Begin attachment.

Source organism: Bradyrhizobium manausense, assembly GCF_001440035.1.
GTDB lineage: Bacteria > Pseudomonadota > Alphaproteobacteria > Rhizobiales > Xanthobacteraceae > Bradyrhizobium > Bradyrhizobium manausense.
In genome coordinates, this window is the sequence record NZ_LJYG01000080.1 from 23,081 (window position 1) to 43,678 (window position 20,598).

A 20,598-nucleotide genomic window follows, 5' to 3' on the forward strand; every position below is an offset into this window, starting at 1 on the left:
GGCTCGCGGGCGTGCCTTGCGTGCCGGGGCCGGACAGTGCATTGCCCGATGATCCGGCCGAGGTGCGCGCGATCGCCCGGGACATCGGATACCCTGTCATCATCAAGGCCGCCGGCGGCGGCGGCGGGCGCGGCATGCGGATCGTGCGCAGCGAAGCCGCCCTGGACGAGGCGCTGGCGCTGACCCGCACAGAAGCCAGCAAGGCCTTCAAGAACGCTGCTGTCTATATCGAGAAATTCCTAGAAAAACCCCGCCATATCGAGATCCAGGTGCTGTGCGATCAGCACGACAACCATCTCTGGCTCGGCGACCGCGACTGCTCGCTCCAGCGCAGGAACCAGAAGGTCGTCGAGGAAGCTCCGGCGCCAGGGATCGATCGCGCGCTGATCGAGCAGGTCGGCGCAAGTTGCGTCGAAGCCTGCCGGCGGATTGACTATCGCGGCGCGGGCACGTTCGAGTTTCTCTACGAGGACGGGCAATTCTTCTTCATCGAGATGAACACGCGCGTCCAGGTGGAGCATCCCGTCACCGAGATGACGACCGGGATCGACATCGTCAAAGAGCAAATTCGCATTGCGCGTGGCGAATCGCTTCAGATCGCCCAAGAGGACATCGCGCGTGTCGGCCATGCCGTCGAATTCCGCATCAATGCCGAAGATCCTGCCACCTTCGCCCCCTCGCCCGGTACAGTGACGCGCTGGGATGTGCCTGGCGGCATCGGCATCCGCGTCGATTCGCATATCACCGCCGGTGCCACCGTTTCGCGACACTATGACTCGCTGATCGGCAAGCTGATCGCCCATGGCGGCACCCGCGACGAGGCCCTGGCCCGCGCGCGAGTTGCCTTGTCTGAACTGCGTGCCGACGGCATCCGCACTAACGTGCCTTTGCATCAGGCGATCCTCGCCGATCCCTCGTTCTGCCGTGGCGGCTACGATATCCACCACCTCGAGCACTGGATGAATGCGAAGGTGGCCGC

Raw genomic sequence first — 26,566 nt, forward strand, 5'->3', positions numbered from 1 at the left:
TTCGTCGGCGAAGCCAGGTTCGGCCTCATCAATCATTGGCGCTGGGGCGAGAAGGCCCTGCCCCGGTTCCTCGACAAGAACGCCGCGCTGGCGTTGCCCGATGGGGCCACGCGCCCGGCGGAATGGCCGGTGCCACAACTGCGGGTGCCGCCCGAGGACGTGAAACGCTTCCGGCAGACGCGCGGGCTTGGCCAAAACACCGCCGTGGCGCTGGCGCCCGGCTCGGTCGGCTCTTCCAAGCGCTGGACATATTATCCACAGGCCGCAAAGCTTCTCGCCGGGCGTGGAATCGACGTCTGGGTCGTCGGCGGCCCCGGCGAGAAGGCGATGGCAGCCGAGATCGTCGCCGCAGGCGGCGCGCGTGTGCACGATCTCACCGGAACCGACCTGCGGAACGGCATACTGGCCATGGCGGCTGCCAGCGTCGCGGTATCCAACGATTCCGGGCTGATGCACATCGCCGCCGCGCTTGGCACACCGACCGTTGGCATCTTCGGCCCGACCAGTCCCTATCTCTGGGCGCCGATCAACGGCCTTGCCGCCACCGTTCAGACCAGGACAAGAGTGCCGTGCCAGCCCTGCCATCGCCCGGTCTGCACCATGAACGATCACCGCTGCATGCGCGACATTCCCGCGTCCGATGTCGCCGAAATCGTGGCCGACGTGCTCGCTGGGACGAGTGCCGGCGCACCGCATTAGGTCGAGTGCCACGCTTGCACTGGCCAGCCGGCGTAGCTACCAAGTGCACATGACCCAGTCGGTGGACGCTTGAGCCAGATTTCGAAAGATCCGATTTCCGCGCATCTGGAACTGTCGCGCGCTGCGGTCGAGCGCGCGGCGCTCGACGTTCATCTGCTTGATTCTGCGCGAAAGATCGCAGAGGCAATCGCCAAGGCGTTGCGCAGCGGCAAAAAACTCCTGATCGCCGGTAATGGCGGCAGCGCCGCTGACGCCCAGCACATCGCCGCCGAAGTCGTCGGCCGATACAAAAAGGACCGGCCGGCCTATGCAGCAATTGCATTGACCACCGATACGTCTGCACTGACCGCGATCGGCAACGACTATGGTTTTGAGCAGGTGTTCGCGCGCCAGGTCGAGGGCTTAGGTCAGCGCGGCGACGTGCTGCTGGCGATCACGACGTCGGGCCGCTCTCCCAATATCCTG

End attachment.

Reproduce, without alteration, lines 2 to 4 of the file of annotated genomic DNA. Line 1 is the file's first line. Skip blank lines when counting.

GTDB lineage: Bacteria > Pseudomonadota > Alphaproteobacteria > Rhizobiales > Xanthobacteraceae > Bradyrhizobium > Bradyrhizobium manausense.
In genome coordinates, this window is the sequence record NZ_LJYG01000080.1 from 23,081 (window position 1) to 43,678 (window position 20,598).

A 20,598-nucleotide genomic window follows, 5' to 3' on the forward strand; every position below is an offset into this window, starting at 1 on the left: